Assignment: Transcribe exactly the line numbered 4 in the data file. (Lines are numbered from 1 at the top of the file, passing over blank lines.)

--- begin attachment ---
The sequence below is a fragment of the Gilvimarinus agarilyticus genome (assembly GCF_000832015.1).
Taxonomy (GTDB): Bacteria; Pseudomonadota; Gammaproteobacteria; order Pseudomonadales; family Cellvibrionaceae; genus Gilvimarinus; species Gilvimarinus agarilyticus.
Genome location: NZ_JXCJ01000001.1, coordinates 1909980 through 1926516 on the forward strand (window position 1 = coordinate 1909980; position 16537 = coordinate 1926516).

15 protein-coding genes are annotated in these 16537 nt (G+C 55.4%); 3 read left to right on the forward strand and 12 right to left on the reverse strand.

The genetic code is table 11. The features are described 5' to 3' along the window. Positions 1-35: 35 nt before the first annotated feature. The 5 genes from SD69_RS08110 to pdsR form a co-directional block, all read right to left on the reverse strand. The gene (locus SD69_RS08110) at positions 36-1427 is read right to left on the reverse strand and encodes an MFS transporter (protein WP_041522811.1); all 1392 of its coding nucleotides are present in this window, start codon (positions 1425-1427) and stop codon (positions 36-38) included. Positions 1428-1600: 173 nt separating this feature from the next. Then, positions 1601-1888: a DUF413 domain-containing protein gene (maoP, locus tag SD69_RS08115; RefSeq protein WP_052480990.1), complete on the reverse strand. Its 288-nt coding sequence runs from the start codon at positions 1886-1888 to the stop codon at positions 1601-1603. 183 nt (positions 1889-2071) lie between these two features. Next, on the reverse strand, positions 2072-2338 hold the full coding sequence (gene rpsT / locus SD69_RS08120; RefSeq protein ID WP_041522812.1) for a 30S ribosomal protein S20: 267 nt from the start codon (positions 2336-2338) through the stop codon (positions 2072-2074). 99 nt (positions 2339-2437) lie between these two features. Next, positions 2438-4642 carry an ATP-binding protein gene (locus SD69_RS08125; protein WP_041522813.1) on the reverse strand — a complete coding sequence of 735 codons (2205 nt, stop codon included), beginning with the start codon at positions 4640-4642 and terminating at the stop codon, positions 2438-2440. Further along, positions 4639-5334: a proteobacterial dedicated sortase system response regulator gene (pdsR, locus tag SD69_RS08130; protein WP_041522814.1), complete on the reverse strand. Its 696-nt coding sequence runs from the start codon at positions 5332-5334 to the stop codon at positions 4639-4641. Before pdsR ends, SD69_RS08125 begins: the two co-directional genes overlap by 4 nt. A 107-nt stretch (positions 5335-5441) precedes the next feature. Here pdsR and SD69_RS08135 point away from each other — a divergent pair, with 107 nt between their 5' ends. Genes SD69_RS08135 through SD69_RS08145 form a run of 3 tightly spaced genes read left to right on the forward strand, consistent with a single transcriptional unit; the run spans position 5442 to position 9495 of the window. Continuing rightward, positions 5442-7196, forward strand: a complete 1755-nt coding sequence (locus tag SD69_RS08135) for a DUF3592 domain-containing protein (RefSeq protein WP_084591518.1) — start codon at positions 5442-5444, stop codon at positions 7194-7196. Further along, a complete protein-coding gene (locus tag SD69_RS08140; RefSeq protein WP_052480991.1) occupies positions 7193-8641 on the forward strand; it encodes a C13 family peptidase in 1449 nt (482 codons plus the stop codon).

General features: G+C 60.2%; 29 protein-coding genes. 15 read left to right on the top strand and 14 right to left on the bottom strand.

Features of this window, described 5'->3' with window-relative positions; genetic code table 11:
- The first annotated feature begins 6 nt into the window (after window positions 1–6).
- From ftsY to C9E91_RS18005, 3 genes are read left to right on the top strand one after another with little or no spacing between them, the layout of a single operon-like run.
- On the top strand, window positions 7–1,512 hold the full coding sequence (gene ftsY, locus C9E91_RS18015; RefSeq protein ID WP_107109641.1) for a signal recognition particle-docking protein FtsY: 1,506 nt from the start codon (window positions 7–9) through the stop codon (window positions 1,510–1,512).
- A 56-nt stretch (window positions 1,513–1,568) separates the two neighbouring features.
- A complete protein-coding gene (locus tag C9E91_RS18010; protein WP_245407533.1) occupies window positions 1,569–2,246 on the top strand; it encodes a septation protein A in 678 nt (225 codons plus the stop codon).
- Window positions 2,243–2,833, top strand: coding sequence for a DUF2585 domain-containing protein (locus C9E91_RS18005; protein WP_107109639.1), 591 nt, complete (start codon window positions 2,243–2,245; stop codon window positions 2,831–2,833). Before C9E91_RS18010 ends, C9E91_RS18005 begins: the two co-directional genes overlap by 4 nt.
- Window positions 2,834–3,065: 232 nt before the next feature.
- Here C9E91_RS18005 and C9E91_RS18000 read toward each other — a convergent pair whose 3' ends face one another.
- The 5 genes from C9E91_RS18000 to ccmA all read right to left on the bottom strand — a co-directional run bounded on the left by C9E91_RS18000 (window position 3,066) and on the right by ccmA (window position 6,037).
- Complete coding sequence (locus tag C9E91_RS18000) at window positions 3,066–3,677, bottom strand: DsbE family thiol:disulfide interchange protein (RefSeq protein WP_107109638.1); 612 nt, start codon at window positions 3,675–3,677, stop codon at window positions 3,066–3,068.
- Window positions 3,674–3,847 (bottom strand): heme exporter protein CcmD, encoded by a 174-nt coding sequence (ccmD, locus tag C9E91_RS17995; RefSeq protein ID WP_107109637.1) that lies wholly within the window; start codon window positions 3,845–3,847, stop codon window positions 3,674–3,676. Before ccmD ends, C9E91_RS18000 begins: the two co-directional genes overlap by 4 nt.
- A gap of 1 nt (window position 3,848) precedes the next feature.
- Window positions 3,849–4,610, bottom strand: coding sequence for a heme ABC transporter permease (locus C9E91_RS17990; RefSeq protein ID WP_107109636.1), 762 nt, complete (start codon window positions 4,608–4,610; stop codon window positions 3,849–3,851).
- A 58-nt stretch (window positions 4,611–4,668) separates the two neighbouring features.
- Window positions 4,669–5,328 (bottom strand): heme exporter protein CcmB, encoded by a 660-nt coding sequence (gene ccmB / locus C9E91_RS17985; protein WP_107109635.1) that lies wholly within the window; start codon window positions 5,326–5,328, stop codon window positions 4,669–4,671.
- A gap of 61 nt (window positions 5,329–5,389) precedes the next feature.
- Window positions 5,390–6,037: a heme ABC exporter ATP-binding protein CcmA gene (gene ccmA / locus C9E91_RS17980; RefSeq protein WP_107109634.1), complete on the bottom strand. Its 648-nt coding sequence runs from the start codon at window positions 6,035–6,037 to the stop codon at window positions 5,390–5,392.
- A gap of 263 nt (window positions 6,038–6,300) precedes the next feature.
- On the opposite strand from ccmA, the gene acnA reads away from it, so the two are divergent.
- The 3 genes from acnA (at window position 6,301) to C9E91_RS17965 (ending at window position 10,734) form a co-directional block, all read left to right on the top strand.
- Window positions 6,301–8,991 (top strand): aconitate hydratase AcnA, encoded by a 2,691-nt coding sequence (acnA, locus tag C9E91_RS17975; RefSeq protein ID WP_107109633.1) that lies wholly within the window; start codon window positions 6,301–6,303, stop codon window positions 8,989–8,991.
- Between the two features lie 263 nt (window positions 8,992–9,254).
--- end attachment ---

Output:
15 protein-coding genes are annotated in these 16537 nt (G+C 55.4%); 3 read left to right on the forward strand and 12 right to left on the reverse strand.